Reclaimed Lumber Firm Starts Selling Nationally, Online
StoriedBoards reclaims lumber from aging structures such as this silo along the Schroon River in New York State.

LAKE GEORGE, NY - Reclaimed lumber merchant StoriedBoards is expanding, as demand for its boards taken from historic structures increases. The three-year-old business will begin selling $499 mantels made from reclaimed boards, nationally with the addition of a 2,500 square foot plant.

The Lake Champlain-Lake George Regional Planning Board will provide a $150,000 loan for StoriedBoards to build an e-commerce platform, and to equip its new production facility.

Parker Dexter Hemlock Beam

One example is an 8x8-inch, 40-foot hemlock beam from the Parker Dexter 1840’s Barn in Topsham, Vermont is priced at $5 per board foot, +$1.00 per board foot for lengths over 16 feet. A total 400 linear feet is available.

"We sell our products in New York and New England right now because we can deliver materials there, but we can now box up a mantel locally in Lake George and send it to 90210. It expands the national reach of the business," founder Tyler Russell told the Albany Business Journal

Lumber is reclaimed from historic structures in the Northeast, and is converted from flooring, beams and barn board from historic structures for use in commercial or residential projects. StoriedBoard's wood has been used in residential projects and high end restaurants in New York.  

Russell says StoriedBoards was founded on the idea that history should not be lost when materials are reclaimed from their original source. "StoriedBoards exhaustively researches and thoroughly documents lumber's past and present status," he says.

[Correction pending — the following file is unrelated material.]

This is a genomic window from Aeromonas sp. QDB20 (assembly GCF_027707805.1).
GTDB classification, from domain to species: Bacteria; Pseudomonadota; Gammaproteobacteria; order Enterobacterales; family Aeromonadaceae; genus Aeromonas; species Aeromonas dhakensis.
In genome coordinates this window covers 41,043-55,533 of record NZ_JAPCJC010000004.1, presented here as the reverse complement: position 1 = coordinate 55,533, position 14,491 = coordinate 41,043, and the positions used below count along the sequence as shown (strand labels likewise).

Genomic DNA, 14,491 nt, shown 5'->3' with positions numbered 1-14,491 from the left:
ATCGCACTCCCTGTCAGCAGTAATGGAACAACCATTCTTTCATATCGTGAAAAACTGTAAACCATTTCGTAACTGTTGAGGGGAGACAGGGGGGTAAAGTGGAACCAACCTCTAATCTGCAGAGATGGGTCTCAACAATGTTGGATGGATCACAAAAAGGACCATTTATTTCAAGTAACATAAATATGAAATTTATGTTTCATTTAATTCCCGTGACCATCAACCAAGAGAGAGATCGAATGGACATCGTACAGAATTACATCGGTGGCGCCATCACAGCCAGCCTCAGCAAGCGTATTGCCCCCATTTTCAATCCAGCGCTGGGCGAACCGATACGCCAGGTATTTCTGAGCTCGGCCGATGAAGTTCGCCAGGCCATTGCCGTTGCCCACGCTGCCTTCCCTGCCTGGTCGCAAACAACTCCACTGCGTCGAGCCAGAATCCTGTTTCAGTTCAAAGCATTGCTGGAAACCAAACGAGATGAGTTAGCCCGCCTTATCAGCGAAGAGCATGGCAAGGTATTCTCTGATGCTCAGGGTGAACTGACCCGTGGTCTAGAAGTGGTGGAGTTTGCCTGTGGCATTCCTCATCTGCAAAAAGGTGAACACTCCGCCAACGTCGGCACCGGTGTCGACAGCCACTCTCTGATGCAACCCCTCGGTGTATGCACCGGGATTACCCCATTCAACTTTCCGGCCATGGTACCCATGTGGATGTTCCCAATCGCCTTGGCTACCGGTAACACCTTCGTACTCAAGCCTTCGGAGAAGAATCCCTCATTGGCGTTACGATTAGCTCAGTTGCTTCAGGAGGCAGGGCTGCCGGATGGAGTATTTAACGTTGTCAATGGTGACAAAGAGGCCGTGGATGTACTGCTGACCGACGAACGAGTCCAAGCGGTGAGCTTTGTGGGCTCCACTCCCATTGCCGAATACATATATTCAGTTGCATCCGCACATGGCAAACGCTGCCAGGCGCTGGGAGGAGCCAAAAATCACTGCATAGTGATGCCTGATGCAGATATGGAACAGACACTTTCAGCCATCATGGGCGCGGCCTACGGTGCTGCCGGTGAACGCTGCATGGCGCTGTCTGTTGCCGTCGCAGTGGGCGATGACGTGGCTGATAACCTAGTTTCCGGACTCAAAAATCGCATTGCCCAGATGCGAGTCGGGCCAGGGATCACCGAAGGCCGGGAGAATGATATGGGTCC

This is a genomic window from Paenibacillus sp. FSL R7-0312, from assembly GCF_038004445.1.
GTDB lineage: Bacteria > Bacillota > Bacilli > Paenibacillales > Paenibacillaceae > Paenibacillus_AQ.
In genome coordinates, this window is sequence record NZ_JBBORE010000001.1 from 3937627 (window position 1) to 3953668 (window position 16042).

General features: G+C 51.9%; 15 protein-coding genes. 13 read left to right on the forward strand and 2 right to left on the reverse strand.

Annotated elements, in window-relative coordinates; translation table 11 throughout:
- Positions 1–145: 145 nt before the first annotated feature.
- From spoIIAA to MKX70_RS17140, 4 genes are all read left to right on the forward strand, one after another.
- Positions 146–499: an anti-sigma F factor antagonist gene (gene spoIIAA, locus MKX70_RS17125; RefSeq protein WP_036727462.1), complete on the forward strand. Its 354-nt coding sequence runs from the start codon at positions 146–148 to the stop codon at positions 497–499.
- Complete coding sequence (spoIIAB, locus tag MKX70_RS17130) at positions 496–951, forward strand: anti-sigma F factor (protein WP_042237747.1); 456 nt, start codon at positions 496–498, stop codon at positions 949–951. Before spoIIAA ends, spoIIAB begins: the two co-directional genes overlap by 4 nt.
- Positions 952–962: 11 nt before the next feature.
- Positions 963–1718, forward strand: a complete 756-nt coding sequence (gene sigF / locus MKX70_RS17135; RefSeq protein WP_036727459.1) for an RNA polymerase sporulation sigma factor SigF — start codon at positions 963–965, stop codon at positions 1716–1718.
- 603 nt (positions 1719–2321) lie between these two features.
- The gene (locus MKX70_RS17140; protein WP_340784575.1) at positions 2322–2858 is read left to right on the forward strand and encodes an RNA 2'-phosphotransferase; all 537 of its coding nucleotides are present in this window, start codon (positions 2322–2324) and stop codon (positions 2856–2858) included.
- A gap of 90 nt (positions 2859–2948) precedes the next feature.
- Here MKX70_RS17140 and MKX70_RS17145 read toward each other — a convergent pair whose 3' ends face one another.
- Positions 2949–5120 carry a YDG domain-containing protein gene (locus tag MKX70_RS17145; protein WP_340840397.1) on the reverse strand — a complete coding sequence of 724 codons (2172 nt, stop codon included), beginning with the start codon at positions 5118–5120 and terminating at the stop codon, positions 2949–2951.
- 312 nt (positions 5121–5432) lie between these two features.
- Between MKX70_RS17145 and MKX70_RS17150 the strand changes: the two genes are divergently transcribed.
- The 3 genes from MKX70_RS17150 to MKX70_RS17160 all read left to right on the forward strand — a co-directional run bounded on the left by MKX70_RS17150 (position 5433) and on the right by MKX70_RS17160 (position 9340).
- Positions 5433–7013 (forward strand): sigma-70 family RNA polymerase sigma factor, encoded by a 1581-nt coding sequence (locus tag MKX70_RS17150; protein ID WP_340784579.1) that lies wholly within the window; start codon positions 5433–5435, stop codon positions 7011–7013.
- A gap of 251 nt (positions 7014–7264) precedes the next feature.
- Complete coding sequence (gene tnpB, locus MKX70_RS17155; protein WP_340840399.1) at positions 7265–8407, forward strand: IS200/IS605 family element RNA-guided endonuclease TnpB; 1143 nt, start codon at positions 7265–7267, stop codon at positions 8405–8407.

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Bill Esler | ConfSenior Editor

Bill wrote for, FDMC and Closets & Organized Storage magazines. 

Bill's background includes more than 10 years in print manufacturing management, followed by more than 30 years in business reporting on industrial manufacturing in the forest products industries, including printing and packaging at American Printer (Features Editor) and Graphic Arts Monthly (Editor in Chief) magazines; and in secondary wood manufacturing for

Bill was deeply involved with the launches of the Woodworking Network Leadership Forum, and the 40 Under 40 Awards programs. He currently reports on technology and business trends and develops conference programs.

In addition to his work as a journalist, Bill supports efforts to expand and improve educational opportunities in the manufacturing sectors, including 10 years on the Print & Graphics Scholarship Foundation; six years with the U.S. WoodLinks; and currently on the Woodwork Career Alliance Education Committee. He is also supports the Greater West Town Training Partnership Woodworking Program, which has trained more than 950 adults for industrial wood manufacturing careers. 

Bill volunteers for Foinse Research Station, a biological field station staddling the border of Ireland and Northern Ireland, one of more than 200 members of the Organization of Biological Field Stations.